Image: By ‘Maksim’ at The Peoples Cube.
Most people have known for some time that the net was becoming more prominent across the world and has been increasingly influential in the political discourse of the election cycle. We have all noticed the decline of most newspapers and the demise of some attributed to the rise of the net, the increasing use of its power by politicians, and the successful use of it to get the message across.
Many of us rely on it as a primary source of information without recognizing the degree to which it has become just that. A recent Rasmussen poll tells us that almost a quarter of voters rely on it for political news:
Most voters will continue to rely on either cable or traditional television news to stay up with politics this year, but the Internet will provide the election coverage for a quarter of the nation.The big advantage of the net as opposed to mainstream media is the almost infinite variety of information available to those wishing to check out what is really going on. Whereas the mainstream media tend to follow a line and report news as it applies to the thinking of the organization, the more anarchic nature of the net allows the user to track down the real story.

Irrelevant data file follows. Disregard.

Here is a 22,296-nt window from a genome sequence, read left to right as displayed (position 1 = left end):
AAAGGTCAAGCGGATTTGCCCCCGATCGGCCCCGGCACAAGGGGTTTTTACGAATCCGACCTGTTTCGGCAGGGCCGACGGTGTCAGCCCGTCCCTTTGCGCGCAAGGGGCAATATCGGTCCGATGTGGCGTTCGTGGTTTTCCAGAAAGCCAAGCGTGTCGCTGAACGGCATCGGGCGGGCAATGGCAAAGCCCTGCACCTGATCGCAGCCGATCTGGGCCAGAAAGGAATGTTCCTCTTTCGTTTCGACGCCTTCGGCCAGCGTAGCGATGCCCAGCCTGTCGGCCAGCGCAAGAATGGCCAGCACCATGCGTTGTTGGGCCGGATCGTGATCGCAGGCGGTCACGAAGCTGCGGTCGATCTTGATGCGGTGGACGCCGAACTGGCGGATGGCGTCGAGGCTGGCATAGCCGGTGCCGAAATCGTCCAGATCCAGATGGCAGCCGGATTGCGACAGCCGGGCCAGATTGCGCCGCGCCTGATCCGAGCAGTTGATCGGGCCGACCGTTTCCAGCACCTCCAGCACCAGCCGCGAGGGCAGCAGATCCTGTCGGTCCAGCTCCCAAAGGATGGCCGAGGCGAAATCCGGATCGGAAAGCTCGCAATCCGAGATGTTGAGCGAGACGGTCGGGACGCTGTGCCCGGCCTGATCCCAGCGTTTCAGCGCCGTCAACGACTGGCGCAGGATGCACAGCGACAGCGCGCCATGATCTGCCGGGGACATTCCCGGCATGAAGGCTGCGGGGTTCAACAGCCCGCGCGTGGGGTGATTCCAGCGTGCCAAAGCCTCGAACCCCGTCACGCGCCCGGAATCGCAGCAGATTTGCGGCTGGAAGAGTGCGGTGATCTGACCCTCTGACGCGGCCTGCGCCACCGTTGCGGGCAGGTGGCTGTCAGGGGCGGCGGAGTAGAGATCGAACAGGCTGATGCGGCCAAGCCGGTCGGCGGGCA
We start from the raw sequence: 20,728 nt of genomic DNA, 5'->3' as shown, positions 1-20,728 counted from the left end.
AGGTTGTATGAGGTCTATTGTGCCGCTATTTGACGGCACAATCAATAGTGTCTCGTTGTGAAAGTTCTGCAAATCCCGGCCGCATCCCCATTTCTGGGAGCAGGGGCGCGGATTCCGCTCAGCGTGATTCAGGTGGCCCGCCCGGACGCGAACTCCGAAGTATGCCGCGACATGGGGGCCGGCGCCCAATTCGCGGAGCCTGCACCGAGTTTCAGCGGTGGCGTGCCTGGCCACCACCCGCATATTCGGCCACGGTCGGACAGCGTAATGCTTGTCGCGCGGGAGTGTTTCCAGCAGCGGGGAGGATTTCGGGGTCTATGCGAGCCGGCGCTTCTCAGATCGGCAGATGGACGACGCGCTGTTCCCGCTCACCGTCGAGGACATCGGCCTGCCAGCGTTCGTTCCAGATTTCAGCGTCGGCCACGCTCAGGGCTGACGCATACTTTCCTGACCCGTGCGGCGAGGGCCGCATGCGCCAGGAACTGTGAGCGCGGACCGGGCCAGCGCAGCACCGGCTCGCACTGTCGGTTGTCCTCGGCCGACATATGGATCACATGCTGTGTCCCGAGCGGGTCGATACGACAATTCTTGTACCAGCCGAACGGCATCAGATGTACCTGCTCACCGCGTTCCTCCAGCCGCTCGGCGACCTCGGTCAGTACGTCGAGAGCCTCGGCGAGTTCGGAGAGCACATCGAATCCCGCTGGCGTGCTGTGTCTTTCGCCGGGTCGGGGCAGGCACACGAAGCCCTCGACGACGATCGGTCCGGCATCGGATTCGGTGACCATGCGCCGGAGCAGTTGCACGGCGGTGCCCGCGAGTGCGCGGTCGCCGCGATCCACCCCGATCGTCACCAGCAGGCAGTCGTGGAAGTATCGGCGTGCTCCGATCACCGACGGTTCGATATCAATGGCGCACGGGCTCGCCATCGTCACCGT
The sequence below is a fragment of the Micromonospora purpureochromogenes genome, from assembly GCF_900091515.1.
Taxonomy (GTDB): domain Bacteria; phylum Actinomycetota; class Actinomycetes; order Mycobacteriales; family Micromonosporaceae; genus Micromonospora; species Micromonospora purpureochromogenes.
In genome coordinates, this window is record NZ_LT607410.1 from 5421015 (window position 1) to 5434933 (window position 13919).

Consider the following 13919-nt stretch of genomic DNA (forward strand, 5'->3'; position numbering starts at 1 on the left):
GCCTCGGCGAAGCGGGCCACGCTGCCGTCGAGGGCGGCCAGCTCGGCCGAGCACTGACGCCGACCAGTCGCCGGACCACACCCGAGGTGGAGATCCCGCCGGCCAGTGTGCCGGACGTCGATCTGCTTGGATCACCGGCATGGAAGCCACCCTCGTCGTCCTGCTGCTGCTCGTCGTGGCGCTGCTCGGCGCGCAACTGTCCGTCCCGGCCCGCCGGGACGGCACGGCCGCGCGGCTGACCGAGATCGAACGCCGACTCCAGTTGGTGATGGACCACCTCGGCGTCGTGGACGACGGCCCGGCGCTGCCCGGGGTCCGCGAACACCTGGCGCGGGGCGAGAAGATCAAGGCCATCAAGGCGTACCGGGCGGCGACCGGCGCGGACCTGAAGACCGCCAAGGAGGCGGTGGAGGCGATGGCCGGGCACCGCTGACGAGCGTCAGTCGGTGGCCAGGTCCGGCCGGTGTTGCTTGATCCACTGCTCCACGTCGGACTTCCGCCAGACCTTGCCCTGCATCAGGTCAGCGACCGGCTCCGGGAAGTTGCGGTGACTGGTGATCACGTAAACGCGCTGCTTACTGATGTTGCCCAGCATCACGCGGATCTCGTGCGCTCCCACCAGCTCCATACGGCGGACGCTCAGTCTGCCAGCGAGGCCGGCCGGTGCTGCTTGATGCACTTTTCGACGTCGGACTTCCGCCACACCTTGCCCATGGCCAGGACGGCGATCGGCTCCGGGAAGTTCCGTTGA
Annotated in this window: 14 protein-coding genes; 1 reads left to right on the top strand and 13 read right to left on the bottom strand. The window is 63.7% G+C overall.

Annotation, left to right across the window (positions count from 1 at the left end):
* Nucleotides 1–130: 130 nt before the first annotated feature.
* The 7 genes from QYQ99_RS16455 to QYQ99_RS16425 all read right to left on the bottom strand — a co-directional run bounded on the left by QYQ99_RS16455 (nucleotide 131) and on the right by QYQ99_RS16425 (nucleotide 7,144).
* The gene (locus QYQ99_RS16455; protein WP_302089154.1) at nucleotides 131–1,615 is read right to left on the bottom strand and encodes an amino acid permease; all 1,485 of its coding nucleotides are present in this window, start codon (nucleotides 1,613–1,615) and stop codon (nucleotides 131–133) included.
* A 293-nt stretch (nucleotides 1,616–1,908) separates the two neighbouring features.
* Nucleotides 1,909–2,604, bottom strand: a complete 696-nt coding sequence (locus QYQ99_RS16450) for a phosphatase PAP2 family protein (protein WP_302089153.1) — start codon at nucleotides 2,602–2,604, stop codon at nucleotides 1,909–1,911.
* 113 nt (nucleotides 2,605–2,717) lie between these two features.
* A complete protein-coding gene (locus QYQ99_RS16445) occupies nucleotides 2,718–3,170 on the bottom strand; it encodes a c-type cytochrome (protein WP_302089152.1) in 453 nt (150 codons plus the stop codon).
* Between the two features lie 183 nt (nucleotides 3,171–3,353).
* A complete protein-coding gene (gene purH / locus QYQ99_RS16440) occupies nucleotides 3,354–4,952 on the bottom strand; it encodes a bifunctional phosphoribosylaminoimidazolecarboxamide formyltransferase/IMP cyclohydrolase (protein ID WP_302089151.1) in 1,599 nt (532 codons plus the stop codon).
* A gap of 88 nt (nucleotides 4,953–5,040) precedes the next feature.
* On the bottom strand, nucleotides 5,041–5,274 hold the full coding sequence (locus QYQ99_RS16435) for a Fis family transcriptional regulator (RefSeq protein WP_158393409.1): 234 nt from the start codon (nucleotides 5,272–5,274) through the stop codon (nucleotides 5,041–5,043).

A new Rasmussen Reports national telephone survey finds that 32% of Likely U.S. Voters will get most of their political news in 2012 from cable television and 22% from traditional TV network news. The number following the election news online has inched above the audience for traditional TV networks. Twenty-four percent (24%) will primarily rely on the Internet for coverage of Election 2012. Nine percent (9%) who will still rely on print newspapers and seven percent (7%) will chiefly count on radio.
Not all of what you read on the net is true, (as Abraham Lincoln pointed out ☺ ) but those who are net savvy are aware of this and are not taken in by sites like those of the White House or Debbie Wasserman Schultz.